CDC to recommend schools enforce 3-feet of distance rule
Where it was previously recommended a social distance of 6-feet, a CDC official says the agency is now recommending school's distance their students 3-feet apart
LINCOLN, Neb. (KLKN)-According to a CDC administration official, they’ll now be mending their previous recommendation of 6-feet of the distance between students in schools to 3-feet.
On Monday, the head of the CDC, DR. Rochelle Walensky, said that they were reviewing this recommendation because of a recent study that suggested instructing students in-person would be just as safe if children stay 3-feet apart–as long as there is strict compliance with wearing masks.
This could mean big changes when it comes to in-person learning in the fall, as the 6-feet recommendation from the CDC forced many U.S. school districts to go virtual because of trouble dealing with crowded hallways and classrooms.
But many parents and critics of the agency’s guidelines say that the recommendations are too strict and keep kids at home unnecessarily.
“As soon as we put out our guide, among the biggest challenges that we were aware of was the fact that schools were having a hard time with the 6-foot guidance,” Walensky said. “And that, of course, prompted more studies to say, ‘Is 6-feet necessary in the context of mask-wearing?'”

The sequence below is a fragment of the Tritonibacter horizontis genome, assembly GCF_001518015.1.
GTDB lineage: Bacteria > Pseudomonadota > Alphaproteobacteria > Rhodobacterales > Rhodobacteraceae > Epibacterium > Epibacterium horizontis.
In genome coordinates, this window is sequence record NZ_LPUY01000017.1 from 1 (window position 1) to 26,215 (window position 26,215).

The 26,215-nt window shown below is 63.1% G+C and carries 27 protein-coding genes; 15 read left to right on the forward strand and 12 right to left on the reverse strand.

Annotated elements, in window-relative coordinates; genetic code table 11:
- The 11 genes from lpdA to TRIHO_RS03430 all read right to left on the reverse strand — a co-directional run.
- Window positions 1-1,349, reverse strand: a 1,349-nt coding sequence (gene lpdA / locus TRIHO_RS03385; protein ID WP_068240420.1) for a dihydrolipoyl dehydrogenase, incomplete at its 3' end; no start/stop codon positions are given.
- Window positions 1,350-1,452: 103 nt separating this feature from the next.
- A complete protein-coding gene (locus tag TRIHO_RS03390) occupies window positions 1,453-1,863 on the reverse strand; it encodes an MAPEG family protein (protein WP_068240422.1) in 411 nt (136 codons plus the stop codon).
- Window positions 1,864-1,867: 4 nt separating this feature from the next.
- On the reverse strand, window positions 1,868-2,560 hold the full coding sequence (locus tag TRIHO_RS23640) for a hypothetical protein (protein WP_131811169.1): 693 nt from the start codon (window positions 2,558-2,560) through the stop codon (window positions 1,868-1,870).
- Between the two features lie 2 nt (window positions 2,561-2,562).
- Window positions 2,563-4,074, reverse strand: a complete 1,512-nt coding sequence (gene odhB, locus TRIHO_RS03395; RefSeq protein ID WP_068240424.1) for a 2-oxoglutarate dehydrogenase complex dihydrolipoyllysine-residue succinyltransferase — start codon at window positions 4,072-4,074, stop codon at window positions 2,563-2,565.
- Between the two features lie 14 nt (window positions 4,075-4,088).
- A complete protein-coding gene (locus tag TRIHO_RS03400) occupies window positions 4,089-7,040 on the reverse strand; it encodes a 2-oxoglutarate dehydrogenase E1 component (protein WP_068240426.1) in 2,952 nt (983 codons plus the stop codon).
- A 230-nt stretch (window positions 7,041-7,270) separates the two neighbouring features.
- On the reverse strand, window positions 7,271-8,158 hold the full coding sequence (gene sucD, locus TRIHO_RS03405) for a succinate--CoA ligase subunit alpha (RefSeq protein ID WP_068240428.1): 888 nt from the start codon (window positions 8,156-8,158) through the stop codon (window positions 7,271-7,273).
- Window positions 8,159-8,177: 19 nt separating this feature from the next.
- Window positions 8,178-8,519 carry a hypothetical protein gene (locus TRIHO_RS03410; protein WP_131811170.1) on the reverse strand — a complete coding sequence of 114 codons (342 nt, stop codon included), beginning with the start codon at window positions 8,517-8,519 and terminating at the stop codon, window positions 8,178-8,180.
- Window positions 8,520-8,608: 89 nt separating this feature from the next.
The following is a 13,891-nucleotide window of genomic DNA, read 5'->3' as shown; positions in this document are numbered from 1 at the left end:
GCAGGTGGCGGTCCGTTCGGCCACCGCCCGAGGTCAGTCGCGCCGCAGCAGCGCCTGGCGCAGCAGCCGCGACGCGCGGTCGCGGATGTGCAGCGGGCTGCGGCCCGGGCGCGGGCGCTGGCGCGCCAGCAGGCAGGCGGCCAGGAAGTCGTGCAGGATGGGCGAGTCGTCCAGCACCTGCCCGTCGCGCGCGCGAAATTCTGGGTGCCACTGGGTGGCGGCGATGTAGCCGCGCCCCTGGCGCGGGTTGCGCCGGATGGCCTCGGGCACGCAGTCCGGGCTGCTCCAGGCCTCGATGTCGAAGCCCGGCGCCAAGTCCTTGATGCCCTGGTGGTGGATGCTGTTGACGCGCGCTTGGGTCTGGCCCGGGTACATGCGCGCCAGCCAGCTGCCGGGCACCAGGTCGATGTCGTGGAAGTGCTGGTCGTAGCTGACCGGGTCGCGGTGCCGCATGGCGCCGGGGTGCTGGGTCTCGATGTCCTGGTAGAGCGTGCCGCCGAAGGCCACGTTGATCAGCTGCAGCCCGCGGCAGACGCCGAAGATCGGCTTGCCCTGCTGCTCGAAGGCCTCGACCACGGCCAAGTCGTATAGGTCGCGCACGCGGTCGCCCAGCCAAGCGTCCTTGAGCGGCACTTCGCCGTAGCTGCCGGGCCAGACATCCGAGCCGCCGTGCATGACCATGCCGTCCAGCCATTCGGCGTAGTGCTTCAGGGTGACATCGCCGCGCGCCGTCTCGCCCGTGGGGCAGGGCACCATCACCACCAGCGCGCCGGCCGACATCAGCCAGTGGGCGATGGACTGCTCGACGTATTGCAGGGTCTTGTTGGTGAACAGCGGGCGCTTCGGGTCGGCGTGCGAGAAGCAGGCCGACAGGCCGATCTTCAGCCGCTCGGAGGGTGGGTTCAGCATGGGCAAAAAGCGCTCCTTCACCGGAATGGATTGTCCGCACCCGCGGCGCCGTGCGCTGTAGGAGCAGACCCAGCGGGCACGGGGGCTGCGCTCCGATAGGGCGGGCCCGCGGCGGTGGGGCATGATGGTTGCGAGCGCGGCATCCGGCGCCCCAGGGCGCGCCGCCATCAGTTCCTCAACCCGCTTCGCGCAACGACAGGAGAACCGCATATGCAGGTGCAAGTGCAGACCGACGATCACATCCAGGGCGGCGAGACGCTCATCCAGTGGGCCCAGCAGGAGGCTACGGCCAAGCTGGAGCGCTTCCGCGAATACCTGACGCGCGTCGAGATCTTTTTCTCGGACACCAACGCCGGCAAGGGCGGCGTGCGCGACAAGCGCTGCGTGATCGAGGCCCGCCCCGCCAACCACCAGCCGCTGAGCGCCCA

According to Walensky, the 6-feet rule comes from research done on other, similar viruses and that less is known about 3-feet of distancing.
In a recent study, published last week in the journal, Clinical Infectious Diseases, researchers looked at 242 Massachusetts school districts last fall that imposed mandates of either 6-feet or 3-feet of distancing and found no detectable difference in COVID-19 infection rates with universal mask-wearing.
“The question actually prompted more studies to be done,” Walensky told reporters at a White House press briefing when asked by ABC News about the latest study.
“So we’ll have more forthcoming. We’re taking all of those data carefully and revisiting our guidances in that context,” she added.